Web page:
Goldsworthy: “the history of the word…climaxes in the word becoming flesh”

“It is clear from the New Testament that the primary means by which the church grew was through the preaching of the gospel. The apostle Paul, who wrote to the Corinthians that he was determined to know nothing among them but Christ and him crucified, expressed it simply: “we proclaim Christ crucified, a stumbling block to Jews and foolishness to Gentiles” (1 Cor. 1:23; 2:2).

“The act of proclaiming, or preaching, was not the giving of opinions or of reinterpreting old religious traditions in new and creative ways. It was proclaiming the word of God. Whatever the form of the proclamation, the content was the gospel of Jesus, and it was by this means alone that people were added to the church. “Faith comes through what is heard, and what is heard comes through the word of Christ” (Rom. 10:17). We note to begin with that the word of God now attaches to both Jesus and to the testimony about Jesus. It is the latter that extends to-apply to the final canon of this testimony, so that we rightly refer to the Bible as the word of God.

“…the soundest methodological starting point for doing theology is the gospel since the person of Jesus is set forth as the final and fullest expression of God’s revelation of his kingdom. Jesus is the goal and fulfillment of the whole Old Testament, and, as the embodiment of the truth of God, he is the interpretative key to the Bible.

“Another reason for beginning with Jesus Christ is that our encounter with him is where our faith journey begins. When we are converted to Christ everything changes for us, including our view of the Bible. Whereas we may previously have regarded it as a fallible, human book, full of contradictions and reasons for not believing, we now see it as God’s word of truth through which we gain a grasp on reality, a perspective that is totally new and comprehensive.

“…all biblical texts testify in some way to Jesus Christ. This makes him the center of biblical revelation and the fixed reference point for understanding everything else in the Bible. Furthermore, as Paul reminds us in Romans 1:16, the gospel is the power of God for salvation for everyone who believes. As we develop a biblical understanding of salvation we recognize that it involves the whole process by which God brings us out of our sinful darkness into the light of Christ, conforms us into his image, and, on the last day, perfects us in his presence for eternity.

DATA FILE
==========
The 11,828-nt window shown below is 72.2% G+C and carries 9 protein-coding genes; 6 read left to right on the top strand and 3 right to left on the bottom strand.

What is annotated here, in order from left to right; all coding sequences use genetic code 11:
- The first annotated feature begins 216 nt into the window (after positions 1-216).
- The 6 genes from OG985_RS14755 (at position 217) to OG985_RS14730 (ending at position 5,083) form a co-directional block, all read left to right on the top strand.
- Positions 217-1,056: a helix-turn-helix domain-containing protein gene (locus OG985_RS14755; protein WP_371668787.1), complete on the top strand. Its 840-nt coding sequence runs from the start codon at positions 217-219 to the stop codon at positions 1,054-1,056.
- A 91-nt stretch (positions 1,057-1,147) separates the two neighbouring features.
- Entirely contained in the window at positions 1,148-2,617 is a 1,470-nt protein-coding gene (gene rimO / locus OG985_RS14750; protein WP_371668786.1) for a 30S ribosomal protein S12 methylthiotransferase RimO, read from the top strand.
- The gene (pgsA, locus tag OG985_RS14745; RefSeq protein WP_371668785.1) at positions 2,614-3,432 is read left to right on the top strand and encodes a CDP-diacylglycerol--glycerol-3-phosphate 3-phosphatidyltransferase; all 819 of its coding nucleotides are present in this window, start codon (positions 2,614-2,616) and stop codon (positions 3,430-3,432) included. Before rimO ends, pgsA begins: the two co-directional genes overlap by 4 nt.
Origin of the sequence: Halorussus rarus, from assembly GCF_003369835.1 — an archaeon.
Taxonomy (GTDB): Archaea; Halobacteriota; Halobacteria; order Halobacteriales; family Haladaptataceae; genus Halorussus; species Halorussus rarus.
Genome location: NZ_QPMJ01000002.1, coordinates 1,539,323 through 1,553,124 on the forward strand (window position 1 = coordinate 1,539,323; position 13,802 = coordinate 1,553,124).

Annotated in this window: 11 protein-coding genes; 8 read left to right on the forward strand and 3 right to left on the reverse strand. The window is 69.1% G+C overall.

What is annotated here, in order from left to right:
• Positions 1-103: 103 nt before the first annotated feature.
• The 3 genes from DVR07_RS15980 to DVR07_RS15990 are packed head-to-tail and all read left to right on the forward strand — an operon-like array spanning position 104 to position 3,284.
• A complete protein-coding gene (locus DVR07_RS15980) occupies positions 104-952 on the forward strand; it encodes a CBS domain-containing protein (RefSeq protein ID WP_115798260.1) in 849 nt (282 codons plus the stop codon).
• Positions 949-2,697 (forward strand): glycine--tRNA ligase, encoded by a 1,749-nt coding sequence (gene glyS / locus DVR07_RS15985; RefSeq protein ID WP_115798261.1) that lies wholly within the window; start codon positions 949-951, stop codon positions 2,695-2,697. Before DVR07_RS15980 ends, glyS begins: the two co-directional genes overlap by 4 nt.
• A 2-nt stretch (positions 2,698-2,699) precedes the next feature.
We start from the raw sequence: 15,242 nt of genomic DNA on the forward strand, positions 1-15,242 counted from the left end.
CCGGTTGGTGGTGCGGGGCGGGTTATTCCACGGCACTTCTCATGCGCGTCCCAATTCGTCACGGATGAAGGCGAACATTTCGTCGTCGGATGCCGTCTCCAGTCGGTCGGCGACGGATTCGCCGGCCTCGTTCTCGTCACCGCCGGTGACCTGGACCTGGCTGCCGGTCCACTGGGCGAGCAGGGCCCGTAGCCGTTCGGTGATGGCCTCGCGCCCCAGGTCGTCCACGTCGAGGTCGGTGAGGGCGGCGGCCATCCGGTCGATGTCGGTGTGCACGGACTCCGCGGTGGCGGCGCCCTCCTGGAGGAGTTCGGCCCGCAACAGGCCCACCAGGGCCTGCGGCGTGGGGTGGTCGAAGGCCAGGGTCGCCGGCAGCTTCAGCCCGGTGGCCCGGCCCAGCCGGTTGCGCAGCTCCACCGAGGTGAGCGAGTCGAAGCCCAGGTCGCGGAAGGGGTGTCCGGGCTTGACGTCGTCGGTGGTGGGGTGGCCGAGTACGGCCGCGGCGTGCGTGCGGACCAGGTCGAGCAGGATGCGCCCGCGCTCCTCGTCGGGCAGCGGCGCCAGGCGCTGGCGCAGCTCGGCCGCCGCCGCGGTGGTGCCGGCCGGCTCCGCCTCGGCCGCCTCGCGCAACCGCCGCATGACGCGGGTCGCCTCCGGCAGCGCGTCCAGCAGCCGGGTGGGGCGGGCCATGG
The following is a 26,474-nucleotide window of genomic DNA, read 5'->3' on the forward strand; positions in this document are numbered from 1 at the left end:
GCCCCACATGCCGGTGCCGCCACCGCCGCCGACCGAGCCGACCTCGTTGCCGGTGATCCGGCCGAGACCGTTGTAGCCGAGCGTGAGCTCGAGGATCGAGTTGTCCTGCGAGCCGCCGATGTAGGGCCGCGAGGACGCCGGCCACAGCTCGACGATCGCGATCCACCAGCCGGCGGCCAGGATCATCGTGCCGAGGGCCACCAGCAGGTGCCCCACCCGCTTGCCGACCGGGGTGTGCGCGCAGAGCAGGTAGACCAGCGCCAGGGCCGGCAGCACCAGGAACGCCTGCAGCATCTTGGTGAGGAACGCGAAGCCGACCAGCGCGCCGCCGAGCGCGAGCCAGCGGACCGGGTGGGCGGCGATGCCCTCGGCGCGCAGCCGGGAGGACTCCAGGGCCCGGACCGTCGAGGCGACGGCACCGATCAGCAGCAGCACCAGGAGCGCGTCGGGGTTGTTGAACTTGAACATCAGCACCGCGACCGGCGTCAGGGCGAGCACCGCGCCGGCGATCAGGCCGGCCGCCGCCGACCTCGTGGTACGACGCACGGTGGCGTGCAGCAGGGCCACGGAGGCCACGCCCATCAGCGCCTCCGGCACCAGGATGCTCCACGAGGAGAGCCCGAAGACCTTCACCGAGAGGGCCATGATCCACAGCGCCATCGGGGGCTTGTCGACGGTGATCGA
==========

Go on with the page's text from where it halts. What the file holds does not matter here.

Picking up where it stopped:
“What is the role of preaching in this grand plan of salvation? In starting with Jesus as we seek to develop a biblical theology of preaching, we note some key assertions. For example, in John 1:1-14 and 14:6, he is the very Word of God that has become flesh and that is the embodiment of truth. Jesus did not come merely to tell us the truth; he is the truth. The implications of these statements for hermeneutics and biblical theology are enormous. Unless we want to maintain that there are two words of God, two different messages, then the very closest relationship is established between Jesus Christ and the Bible. They are not identical, for one is God come in the flesh whom we worship as God; the other is an inspired book that is not God and that we do not worship.

“The prologue to John’s Gospel reminds us that the divine communication by which the worlds were made is the same word that has taken human flesh in order to dwell among us. This passage alone is sufficient to send us back to the beginning of creation to examine the way the creative word has worked until now. John is telling us that there is a history of the word that is part of salvation history, and this climaxes in the event he describes in v. 14 as the word becoming flesh and tabernacling among us.

“In making the comparison between Moses and Jesus, John does not detract from the ministry of Moses but links it to the greater word of God that brings grace and truth. In describing the incarnation of Jesus as a “tabernacling,” John deliberately links the incarnation to the dwelling of God among his people in the tabernacle as recorded in the Old Testament.

“This is confirmed by the way he moves very quickly to incorporate the account of the cleansing of the temple in chapter 2. Here the temple of Herod is but a symbol of the true temple that has come with Jesus. Jesus’ reference to the destruction of the temple is clearly a reference to his own death, for his claim to rebuild it in three days is interpreted by John as a reference to the resurrection.

“The effect of John’s treatment of the logos in this prologue passage is to place the incarnation of the living Word, Jesus, firmly in the context of salvation history in Israel, and to extend the line of this holy history back to the creation and behind that to the preexistence of Christ as the eternal Word of God.

“…The word of God by which all things were created is the word that establishes a covenant with a people being redeemed, and that finally bursts into our world as the God-man, Immanuel… John begins his Gospel by recalling the first words of the book of Genesis, but in so doing he identifies the word of God by which creation was effected as the same word that became flesh.”

– Graeme Goldsworthy, “Preaching the Whole Bible as Christian Scripture”, pp. 32-35

Peter serves as a pastor-teacher, at home and abroad, resourcing gospel-centred communities.

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